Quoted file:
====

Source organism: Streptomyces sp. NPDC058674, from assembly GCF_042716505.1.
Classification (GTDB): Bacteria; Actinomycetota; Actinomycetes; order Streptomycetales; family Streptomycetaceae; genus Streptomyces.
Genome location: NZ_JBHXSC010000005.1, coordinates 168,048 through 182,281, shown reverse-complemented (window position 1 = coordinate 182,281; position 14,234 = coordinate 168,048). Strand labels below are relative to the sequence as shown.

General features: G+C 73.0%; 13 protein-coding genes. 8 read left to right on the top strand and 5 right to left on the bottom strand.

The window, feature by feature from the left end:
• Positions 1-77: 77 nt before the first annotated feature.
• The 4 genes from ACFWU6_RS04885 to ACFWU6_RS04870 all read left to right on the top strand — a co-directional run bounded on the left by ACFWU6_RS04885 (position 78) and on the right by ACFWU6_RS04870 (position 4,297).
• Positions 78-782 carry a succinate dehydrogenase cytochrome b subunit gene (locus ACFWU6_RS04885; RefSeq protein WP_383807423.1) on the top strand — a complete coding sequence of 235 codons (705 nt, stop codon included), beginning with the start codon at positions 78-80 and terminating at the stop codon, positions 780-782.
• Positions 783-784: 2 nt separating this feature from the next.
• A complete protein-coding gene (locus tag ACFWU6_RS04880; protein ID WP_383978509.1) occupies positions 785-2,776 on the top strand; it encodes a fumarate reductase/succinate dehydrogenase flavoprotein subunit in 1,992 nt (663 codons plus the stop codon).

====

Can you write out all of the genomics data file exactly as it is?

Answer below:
Source organism: Streptomyces sp. NPDC058674, from assembly GCF_042716505.1.
Classification (GTDB): Bacteria; Actinomycetota; Actinomycetes; order Streptomycetales; family Streptomycetaceae; genus Streptomyces.
Genome location: NZ_JBHXSC010000005.1, coordinates 168,048 through 182,281, shown reverse-complemented (window position 1 = coordinate 182,281; position 14,234 = coordinate 168,048). Strand labels below are relative to the sequence as shown.

General features: G+C 73.0%; 13 protein-coding genes. 8 read left to right on the top strand and 5 right to left on the bottom strand.

The window, feature by feature from the left end:
• Positions 1-77: 77 nt before the first annotated feature.
• The 4 genes from ACFWU6_RS04885 to ACFWU6_RS04870 all read left to right on the top strand — a co-directional run bounded on the left by ACFWU6_RS04885 (position 78) and on the right by ACFWU6_RS04870 (position 4,297).
• Positions 78-782 carry a succinate dehydrogenase cytochrome b subunit gene (locus ACFWU6_RS04885; RefSeq protein WP_383807423.1) on the top strand — a complete coding sequence of 235 codons (705 nt, stop codon included), beginning with the start codon at positions 78-80 and terminating at the stop codon, positions 780-782.
• Positions 783-784: 2 nt separating this feature from the next.
• A complete protein-coding gene (locus tag ACFWU6_RS04880; protein ID WP_383978509.1) occupies positions 785-2,776 on the top strand; it encodes a fumarate reductase/succinate dehydrogenase flavoprotein subunit in 1,992 nt (663 codons plus the stop codon).